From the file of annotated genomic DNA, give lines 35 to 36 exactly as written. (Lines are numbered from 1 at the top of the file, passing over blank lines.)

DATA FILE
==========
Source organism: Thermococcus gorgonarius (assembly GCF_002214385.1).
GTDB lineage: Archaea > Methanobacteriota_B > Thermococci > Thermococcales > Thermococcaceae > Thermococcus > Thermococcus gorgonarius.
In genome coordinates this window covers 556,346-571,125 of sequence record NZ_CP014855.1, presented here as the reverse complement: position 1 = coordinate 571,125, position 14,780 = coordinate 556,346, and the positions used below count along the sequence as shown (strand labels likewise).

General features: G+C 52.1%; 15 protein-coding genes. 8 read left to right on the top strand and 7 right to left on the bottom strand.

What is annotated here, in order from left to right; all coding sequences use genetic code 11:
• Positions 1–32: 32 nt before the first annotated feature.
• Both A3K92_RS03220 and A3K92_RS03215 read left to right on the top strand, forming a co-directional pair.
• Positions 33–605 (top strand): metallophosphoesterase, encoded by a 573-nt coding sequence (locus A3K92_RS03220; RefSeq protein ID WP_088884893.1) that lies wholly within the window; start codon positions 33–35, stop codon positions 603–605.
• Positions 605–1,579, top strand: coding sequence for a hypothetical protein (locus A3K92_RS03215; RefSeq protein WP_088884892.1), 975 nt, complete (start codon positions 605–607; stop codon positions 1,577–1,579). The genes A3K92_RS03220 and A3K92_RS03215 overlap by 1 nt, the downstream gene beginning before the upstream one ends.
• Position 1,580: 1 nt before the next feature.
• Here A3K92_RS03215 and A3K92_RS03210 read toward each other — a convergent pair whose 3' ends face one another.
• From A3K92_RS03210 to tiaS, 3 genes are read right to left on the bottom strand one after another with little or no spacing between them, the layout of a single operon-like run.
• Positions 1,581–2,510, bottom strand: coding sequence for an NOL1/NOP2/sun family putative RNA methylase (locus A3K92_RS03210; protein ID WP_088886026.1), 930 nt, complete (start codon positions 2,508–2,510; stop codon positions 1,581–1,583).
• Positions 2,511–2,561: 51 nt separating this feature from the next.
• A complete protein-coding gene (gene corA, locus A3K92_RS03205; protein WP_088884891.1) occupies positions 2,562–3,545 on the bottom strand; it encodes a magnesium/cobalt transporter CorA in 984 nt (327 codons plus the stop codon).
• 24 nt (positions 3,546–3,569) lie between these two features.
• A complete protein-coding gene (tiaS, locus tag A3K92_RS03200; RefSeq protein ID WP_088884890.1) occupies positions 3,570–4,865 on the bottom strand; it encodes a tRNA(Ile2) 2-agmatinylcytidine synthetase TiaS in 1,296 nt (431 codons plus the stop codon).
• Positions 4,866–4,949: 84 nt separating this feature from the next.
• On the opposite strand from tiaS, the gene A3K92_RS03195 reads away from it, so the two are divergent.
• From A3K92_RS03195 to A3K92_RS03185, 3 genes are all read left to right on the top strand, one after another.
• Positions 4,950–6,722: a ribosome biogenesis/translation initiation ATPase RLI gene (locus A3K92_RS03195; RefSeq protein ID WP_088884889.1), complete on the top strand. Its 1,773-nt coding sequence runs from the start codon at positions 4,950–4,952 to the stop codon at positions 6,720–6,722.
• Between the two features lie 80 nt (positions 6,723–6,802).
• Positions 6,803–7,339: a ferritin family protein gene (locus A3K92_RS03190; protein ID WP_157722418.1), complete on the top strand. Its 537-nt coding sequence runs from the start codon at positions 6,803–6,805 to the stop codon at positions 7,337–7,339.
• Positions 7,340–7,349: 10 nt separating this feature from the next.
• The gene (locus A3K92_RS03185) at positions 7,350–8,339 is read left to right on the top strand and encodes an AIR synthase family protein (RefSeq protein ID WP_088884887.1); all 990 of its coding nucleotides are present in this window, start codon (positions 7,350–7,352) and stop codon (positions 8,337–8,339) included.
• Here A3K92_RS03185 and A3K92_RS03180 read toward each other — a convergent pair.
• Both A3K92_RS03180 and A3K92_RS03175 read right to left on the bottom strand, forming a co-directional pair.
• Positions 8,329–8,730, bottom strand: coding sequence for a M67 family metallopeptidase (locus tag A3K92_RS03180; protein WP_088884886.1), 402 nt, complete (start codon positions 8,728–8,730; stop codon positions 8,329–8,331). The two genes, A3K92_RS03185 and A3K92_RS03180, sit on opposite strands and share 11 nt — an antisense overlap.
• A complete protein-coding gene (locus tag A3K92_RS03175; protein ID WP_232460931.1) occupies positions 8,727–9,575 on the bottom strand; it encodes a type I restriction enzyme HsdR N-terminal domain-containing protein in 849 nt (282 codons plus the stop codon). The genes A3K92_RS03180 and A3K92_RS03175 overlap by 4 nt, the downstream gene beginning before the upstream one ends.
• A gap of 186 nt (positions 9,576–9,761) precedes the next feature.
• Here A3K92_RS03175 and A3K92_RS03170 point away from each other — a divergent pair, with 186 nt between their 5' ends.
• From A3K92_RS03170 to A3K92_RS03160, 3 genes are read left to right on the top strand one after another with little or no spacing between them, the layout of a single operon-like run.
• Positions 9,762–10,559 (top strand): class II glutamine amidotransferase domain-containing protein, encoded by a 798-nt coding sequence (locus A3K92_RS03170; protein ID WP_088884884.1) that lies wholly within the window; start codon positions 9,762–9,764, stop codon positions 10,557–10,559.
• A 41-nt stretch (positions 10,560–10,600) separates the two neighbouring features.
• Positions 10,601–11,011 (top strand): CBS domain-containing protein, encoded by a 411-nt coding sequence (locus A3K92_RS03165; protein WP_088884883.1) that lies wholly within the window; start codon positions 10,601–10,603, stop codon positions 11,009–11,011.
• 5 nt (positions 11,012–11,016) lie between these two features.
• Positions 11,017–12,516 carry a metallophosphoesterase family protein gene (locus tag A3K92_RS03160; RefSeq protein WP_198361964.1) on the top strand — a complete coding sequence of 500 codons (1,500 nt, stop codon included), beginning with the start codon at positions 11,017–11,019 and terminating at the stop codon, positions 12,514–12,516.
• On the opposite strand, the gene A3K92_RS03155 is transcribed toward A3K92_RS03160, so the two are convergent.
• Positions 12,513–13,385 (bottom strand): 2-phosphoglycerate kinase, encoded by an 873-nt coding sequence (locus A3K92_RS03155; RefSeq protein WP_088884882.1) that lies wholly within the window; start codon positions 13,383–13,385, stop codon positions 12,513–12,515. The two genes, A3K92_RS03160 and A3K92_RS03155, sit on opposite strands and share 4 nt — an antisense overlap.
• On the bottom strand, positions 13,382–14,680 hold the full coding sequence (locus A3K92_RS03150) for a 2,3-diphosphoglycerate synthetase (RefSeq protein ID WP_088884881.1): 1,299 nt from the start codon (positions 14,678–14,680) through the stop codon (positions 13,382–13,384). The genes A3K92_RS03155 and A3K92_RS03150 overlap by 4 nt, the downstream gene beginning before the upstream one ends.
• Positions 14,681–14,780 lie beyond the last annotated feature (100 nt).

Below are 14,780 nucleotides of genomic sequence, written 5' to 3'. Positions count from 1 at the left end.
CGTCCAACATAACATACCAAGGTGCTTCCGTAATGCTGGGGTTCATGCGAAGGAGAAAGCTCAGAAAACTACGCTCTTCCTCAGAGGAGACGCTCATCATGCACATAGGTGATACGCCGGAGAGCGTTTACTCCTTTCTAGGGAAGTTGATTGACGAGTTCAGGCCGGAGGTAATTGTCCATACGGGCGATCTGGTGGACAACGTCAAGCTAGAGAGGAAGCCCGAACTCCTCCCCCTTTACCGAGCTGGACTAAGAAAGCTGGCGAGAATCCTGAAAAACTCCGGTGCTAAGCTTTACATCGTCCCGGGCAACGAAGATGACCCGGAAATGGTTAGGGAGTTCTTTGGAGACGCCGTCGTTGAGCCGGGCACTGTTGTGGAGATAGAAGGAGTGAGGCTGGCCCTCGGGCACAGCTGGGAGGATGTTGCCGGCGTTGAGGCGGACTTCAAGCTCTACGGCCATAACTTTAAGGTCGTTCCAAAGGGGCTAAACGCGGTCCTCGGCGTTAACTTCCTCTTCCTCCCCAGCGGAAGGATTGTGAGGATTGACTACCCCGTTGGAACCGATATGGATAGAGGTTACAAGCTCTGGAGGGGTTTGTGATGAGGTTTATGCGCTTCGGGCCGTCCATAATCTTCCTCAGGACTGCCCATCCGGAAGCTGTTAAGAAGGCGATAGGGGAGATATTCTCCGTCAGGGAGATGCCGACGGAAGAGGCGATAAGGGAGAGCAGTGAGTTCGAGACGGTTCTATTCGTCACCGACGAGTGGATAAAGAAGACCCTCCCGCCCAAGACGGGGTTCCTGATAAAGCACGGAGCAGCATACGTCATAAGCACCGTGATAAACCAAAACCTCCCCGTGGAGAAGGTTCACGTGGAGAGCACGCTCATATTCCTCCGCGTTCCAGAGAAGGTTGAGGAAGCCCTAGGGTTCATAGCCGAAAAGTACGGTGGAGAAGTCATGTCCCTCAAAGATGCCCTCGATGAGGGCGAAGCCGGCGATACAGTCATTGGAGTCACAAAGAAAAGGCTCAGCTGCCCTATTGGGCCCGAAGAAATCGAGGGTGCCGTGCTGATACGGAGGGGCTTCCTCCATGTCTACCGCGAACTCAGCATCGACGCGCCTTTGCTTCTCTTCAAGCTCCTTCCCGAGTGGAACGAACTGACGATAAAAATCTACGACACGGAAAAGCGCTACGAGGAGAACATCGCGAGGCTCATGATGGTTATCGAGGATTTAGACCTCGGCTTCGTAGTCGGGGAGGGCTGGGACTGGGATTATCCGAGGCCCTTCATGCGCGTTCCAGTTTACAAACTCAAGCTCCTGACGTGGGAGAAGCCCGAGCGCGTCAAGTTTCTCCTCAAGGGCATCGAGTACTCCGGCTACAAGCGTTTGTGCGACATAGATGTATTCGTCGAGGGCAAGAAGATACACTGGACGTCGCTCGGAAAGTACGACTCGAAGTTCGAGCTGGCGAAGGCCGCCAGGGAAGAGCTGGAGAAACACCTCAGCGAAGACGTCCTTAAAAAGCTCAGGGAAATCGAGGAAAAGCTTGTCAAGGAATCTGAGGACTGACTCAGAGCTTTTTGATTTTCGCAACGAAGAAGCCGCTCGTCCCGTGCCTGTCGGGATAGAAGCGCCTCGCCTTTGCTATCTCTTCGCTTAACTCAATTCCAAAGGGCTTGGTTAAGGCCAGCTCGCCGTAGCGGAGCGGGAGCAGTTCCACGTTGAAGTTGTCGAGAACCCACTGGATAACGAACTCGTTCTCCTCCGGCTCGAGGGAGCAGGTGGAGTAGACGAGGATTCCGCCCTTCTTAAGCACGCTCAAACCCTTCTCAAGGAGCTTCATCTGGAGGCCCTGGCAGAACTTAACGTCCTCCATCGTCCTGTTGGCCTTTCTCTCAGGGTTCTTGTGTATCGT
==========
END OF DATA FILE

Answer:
• Positions 10,601–11,011 (top strand): CBS domain-containing protein, encoded by a 411-nt coding sequence (locus A3K92_RS03165; protein WP_088884883.1) that lies wholly within the window; start codon positions 10,601–10,603, stop codon positions 11,009–11,011.
• 5 nt (positions 11,012–11,016) lie between these two features.